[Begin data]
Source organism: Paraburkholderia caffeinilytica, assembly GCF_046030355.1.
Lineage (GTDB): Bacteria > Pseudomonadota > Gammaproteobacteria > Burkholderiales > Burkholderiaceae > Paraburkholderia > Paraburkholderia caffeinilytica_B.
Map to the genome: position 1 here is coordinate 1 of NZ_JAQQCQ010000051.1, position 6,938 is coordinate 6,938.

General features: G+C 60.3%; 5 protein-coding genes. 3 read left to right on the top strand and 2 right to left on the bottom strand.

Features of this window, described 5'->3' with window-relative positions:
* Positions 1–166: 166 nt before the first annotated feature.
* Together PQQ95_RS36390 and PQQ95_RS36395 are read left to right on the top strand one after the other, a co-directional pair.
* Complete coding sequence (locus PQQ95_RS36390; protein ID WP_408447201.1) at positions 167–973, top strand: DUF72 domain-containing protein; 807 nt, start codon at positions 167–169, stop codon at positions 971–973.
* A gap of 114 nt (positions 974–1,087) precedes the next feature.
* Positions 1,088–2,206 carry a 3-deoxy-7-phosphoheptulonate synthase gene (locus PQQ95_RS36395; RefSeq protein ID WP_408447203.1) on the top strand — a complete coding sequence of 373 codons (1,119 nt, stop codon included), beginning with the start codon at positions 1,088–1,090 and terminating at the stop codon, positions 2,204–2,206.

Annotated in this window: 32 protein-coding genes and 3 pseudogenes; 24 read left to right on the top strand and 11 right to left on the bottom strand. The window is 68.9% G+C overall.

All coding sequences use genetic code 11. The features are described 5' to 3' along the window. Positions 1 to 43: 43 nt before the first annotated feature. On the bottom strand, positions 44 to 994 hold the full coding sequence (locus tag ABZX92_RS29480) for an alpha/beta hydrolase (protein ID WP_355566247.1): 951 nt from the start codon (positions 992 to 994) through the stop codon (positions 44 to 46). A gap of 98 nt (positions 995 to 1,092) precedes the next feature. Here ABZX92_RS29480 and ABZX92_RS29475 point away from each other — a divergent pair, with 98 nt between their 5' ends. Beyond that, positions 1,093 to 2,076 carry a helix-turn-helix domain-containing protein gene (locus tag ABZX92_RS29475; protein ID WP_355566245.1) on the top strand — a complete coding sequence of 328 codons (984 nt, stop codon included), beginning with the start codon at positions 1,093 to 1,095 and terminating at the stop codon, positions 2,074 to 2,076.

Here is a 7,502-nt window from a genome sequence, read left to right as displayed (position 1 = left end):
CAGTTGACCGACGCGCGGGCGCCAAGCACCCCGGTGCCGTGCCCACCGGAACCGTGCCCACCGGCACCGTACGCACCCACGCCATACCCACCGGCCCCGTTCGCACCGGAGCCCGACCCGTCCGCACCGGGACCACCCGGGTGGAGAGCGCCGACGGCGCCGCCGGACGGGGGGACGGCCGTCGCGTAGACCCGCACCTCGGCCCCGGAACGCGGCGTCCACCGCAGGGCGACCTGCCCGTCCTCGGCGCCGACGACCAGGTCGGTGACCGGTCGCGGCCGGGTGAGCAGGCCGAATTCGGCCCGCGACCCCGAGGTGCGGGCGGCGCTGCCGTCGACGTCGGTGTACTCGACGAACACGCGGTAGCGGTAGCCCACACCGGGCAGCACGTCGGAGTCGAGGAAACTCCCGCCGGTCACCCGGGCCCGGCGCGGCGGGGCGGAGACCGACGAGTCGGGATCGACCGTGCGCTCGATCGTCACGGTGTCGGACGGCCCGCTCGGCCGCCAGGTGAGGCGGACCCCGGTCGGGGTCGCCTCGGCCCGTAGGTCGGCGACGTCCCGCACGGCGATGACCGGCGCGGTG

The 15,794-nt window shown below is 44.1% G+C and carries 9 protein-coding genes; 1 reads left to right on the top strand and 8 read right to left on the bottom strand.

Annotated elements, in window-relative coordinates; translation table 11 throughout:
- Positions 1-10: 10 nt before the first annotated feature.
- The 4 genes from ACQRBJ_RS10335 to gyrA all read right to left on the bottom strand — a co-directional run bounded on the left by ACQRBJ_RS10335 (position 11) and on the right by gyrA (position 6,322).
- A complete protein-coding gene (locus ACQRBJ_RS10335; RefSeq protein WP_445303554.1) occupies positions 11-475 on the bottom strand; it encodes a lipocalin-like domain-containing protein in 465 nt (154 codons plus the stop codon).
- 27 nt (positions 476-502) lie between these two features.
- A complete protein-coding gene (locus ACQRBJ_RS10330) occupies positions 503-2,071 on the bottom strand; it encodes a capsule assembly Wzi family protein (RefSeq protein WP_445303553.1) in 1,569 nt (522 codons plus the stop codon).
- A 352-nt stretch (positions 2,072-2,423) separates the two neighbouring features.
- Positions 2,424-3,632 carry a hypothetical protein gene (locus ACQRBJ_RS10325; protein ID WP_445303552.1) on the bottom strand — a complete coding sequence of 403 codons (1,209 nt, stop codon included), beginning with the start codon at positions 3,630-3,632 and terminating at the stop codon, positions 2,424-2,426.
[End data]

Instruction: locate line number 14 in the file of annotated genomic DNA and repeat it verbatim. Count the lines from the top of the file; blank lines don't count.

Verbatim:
CAGTTGACCGACGCGCGGGCGCCAAGCACCCCGGTGCCGTGCCCACCGGAACCGTGCCCACCGGCACCGTACGCACCCACGCCATACCCACCGGCCCCGTTCGCACCGGAGCCCGACCCGTCCGCACCGGGACCACCCGGGTGGAGAGCGCCGACGGCGCCGCCGGACGGGGGGACGGCCGTCGCGTAGACCCGCACCTCGGCCCCGGAACGCGGCGTCCACCGCAGGGCGACCTGCCCGTCCTCGGCGCCGACGACCAGGTCGGTGACCGGTCGCGGCCGGGTGAGCAGGCCGAATTCGGCCCGCGACCCCGAGGTGCGGGCGGCGCTGCCGTCGACGTCGGTGTACTCGACGAACACGCGGTAGCGGTAGCCCACACCGGGCAGCACGTCGGAGTCGAGGAAACTCCCGCCGGTCACCCGGGCCCGGCGCGGCGGGGCGGAGACCGACGAGTCGGGATCGACCGTGCGCTCGATCGTCACGGTGTCGGACGGCCCGCTCGGCCGCCAGGTGAGGCGGACCCCGGTCGGGGTCGCCTCGGCCCGTAGGTCGGCGACGTCCCGCACGGCGATGACCGGCGCGGTG